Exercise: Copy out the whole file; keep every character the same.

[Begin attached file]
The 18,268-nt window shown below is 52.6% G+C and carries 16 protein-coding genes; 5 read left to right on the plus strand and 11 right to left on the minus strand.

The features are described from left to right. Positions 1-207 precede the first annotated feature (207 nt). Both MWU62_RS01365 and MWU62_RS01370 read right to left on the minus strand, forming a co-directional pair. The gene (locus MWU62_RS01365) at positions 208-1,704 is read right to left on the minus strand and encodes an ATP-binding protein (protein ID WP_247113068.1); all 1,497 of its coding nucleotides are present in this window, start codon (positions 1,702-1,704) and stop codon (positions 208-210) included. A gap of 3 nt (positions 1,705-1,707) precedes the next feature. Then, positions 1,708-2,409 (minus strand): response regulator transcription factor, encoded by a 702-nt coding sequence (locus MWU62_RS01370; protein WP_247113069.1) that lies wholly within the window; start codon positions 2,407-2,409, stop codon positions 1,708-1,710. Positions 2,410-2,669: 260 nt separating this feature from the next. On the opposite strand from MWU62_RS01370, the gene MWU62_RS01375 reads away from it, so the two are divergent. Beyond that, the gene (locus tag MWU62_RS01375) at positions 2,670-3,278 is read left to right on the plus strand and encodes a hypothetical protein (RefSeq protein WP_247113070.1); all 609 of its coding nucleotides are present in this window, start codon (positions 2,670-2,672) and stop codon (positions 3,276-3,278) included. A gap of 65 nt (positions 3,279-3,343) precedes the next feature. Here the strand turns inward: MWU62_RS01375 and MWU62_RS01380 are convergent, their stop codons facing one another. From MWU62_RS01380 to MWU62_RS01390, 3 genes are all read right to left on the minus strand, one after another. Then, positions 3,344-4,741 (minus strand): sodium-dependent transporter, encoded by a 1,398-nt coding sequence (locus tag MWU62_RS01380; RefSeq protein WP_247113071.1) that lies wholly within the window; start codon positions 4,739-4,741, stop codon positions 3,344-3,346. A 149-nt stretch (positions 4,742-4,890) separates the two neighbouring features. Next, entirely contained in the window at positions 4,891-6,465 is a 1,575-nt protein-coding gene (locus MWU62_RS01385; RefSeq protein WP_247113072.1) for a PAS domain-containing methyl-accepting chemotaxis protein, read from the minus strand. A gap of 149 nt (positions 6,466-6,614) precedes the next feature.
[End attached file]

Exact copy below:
The 18,268-nt window shown below is 52.6% G+C and carries 16 protein-coding genes; 5 read left to right on the plus strand and 11 right to left on the minus strand.

The features are described from left to right. Positions 1-207 precede the first annotated feature (207 nt). Both MWU62_RS01365 and MWU62_RS01370 read right to left on the minus strand, forming a co-directional pair. The gene (locus MWU62_RS01365) at positions 208-1,704 is read right to left on the minus strand and encodes an ATP-binding protein (protein ID WP_247113068.1); all 1,497 of its coding nucleotides are present in this window, start codon (positions 1,702-1,704) and stop codon (positions 208-210) included. A gap of 3 nt (positions 1,705-1,707) precedes the next feature. Then, positions 1,708-2,409 (minus strand): response regulator transcription factor, encoded by a 702-nt coding sequence (locus MWU62_RS01370; protein WP_247113069.1) that lies wholly within the window; start codon positions 2,407-2,409, stop codon positions 1,708-1,710. Positions 2,410-2,669: 260 nt separating this feature from the next. On the opposite strand from MWU62_RS01370, the gene MWU62_RS01375 reads away from it, so the two are divergent. Beyond that, the gene (locus tag MWU62_RS01375) at positions 2,670-3,278 is read left to right on the plus strand and encodes a hypothetical protein (RefSeq protein WP_247113070.1); all 609 of its coding nucleotides are present in this window, start codon (positions 2,670-2,672) and stop codon (positions 3,276-3,278) included. A gap of 65 nt (positions 3,279-3,343) precedes the next feature. Here the strand turns inward: MWU62_RS01375 and MWU62_RS01380 are convergent, their stop codons facing one another. From MWU62_RS01380 to MWU62_RS01390, 3 genes are all read right to left on the minus strand, one after another. Then, positions 3,344-4,741 (minus strand): sodium-dependent transporter, encoded by a 1,398-nt coding sequence (locus tag MWU62_RS01380; RefSeq protein WP_247113071.1) that lies wholly within the window; start codon positions 4,739-4,741, stop codon positions 3,344-3,346. A 149-nt stretch (positions 4,742-4,890) separates the two neighbouring features. Next, entirely contained in the window at positions 4,891-6,465 is a 1,575-nt protein-coding gene (locus MWU62_RS01385; RefSeq protein WP_247113072.1) for a PAS domain-containing methyl-accepting chemotaxis protein, read from the minus strand. A gap of 149 nt (positions 6,466-6,614) precedes the next feature.